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Can graphic novels and cartoons raise awareness about climate change? These artists are leading the way

With cartoons and graphic novels, a bunch of artists is raising awareness about climate change and ways in which to address different issues

Published: Aug 23, 2023 01:15:07 PM IST
Updated: Aug 25, 2023 11:51:04 AM IST

Can graphic novels and cartoons raise awareness about climate change? These artists are leading the wayRohan Chakravarty’s comic strip became one of the online faces of the protest against the draft Environment Impact Assessment notification. Image : Vikas Chandra Pureti for Forbes India

Around three years ago, when an environmental notification widely thought to be diluting India’s green laws was being tossed about, cartoonist Rohan Chakravarty brought out his character Clearance Man. With a few strokes of his ‘brush’, he depicted Clearance Man going about destroying all obstacles for corporates and industries, and providing clearance to projects.

Though lawyers and climate experts had been tweeting about the draft Environment Impact Assessment (EIA) Notification 2020 to create awareness, engagement was low. “Because the news around the draft EIA was not simple enough, nobody really bothered reading more about it or understanding what it means for citizens,” says Chakravarty, who has for the last 13 years been publishing Green Humour, a series of cartoons, comics and illustrations on wildlife, nature conservation and sustainability. Chakravarty teamed up with two environmental lawyers who explained “the most salient features of the notification and then I depicted that as a comic strip”. The comic strip brought in engagement and eventually became one of the online faces of the protest against the draft EIA.  

Climate change is at the centre of global dialogue on issues ranging from emissions to energy sources, and from sustainable fashion to wildlife biodiversity, the words meaning many things to many people. And though there is a vast amount of data and research, discussions around them remain abstract, full of jargon and far removed from everyday lived realities. Step in individuals and organisations who are using visual communication in the form of cartoons and comic strips to simplify and get the message and urgency of climate change across in a succinct, engaging and impactful way. 

Can graphic novels and cartoons raise awareness about climate change? These artists are leading the wayNikhil Chaudhary’s comic, Pedestranged, depicts the apathy of civic bodies towards the plight of pedestrians. Image: Courtesy Nikhil Chaudhary: Neha Mungekar; Comic Courtesy: Nikhil Chaudhary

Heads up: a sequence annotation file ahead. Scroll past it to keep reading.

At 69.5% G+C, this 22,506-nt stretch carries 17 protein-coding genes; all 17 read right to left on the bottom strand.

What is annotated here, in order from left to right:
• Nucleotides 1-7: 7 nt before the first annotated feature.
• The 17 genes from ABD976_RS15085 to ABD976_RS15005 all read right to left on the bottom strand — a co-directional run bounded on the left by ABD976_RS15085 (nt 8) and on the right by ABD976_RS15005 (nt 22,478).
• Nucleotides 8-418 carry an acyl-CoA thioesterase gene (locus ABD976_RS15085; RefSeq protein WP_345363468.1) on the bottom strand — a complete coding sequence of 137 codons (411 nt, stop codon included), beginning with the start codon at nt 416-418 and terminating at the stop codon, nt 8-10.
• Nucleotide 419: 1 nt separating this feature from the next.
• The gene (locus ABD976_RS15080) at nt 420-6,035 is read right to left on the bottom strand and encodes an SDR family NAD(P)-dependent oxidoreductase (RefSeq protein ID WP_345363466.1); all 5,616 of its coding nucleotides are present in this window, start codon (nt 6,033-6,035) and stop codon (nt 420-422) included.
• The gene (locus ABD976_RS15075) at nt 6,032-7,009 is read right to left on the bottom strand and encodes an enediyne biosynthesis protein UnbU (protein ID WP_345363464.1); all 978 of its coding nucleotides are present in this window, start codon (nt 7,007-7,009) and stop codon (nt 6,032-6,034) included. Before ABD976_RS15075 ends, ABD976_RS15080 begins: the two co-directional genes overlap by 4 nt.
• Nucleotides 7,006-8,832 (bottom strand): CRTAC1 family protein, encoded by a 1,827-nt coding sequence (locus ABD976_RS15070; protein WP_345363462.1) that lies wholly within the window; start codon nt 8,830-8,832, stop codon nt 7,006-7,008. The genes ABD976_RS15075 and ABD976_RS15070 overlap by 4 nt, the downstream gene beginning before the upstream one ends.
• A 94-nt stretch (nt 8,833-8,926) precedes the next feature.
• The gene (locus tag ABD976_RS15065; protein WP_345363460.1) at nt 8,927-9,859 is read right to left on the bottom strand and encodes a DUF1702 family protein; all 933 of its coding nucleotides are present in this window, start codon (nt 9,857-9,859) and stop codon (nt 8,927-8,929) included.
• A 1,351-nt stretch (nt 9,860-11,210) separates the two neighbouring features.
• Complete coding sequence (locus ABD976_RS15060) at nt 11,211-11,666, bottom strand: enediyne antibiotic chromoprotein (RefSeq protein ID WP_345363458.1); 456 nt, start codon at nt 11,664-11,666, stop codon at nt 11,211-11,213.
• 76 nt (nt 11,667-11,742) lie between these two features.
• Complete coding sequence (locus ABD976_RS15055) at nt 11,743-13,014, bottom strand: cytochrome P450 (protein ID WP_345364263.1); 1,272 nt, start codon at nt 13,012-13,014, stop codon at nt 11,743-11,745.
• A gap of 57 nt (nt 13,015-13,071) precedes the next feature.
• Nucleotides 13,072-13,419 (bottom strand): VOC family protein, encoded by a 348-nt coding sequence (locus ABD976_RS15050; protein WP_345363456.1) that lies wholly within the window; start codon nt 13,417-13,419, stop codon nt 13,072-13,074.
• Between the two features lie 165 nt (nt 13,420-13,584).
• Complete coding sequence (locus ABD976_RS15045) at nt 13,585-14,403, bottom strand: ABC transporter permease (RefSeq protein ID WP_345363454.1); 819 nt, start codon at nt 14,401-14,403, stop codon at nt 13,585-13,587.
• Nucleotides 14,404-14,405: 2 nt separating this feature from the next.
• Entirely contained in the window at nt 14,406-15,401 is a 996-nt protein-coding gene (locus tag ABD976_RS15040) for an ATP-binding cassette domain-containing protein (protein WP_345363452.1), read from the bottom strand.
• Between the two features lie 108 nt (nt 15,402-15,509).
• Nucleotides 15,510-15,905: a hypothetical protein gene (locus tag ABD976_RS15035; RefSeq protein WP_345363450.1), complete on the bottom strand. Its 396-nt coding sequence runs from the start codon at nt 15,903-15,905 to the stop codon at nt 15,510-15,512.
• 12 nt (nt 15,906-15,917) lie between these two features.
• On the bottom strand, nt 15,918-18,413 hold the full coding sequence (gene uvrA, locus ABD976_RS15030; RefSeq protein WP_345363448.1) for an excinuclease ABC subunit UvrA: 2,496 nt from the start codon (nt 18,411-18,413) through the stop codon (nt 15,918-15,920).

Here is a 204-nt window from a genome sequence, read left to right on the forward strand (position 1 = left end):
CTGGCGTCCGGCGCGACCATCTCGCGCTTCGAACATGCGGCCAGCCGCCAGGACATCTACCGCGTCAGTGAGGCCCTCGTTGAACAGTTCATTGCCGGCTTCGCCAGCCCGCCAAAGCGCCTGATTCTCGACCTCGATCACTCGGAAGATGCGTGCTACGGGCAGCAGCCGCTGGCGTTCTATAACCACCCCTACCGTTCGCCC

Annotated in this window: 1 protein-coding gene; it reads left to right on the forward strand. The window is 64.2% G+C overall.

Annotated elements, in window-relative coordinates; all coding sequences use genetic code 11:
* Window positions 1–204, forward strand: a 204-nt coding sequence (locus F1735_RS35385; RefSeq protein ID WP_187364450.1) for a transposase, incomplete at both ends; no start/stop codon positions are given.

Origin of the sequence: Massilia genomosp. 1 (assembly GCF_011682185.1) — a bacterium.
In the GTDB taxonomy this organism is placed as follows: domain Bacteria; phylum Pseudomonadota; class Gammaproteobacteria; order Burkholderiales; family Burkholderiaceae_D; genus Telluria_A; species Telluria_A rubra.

“Comics are a very fertile medium as they let you humanise some of the issues so that they become more accessible for citizens to engage with,” says architect-urban planner and independent comics artist Nikhil Chaudhary who makes connections between urban issues, planning and climate change. His 2012 comic, Pedestranged, depicts the apathy of civic bodies towards the plight of pedestrians, the hurdles a majority of the population faces as they try to walk in the city, and the problems that arise out of planning cities for cars.

“There’s a clear link between enhanced or improved walkability and reduced traffic emissions, which of course ultimately contributes to climate change mitigation,” says Chaudhary. Another comic, on salt pans, titled Saline Intrusions, was published in a Harper Collins anthology of graphic narratives a few years ago. Through the comic, Chaudhary focussed on the story of a migrant worker he interviewed in Wadala in Mumbai: “We get to understand all the urban policies and construction regulations that have been watered down to build more and how it’s actually leading to more risk of flooding for the city.” 

Also read: Can Art And Craft Drive The Message Of Climate Change Home?

Cartoonist and graphic storyteller Poorva Goel too sees storytelling as her role in the larger movement. “Comics are a more engaging way of reporting the stories I want to,” says the 26-year-old who has worked on graphic publications and collaborates with experts, researchers, and social and environmental movements and organisations. Her stories, whether it be highlighting the threats to the biodiversity of the Western Ghats or the Idu Mishmi people affected by a dam project in Dibang Valley in Arunachal Pradesh, are a way to “make visible the inequity behind development”. Originally from Dehradun, where she has seen forests and rivers disappearing “in my own short lifetime”, she is currently doing her Masters in Graphic Storytelling in Belgium, and also attended the United Nations Convention on Biodiversity (COP15) in Canada on a fellowship last year. “At the COP15, they used very obscure, complex language around climate policy, which is very inaccessible to the lay person. So I see my role as a communicator to simplify that and present it in a more palatable, digestible form.”

Can graphic novels and cartoons raise awareness about climate change? These artists are leading the wayPoorva Goel: Cartoonist and graphic storyteller Poorva Goel feels comics are a more engaging way of reporting stories. Comic Courtesy: Poorva Goel

Cartoonist Chakravarty too was part of the last two climate change COPs, COP26 and COP27, both of which he drew live and which, he says, “exposed me to an entirely new side of climate change that I hadn’t explored in my own work before”.
“Under graphic design there are a lot of things you can do, from brand design to publication design, but what I love about comic strips is how it just makes such a large subject so brief, like one or two lines and images and you still get the whole story,” adds designer Ashvini Menon. For Menon, her design skills were just a way of earning a living until a design thinking course at the National Institute of Design made her realise that her work could create social impact. Though she went on to work at Microsoft, she wanted to see how design could impact sustainability and wildlife conservation.

Can graphic novels and cartoons raise awareness about climate change? These artists are leading the wayAshvini Menon: Designer Ashvini Menon landed a comic strip, Ecotism, in The Hindu. Comic Courtesy: Ashvini Menon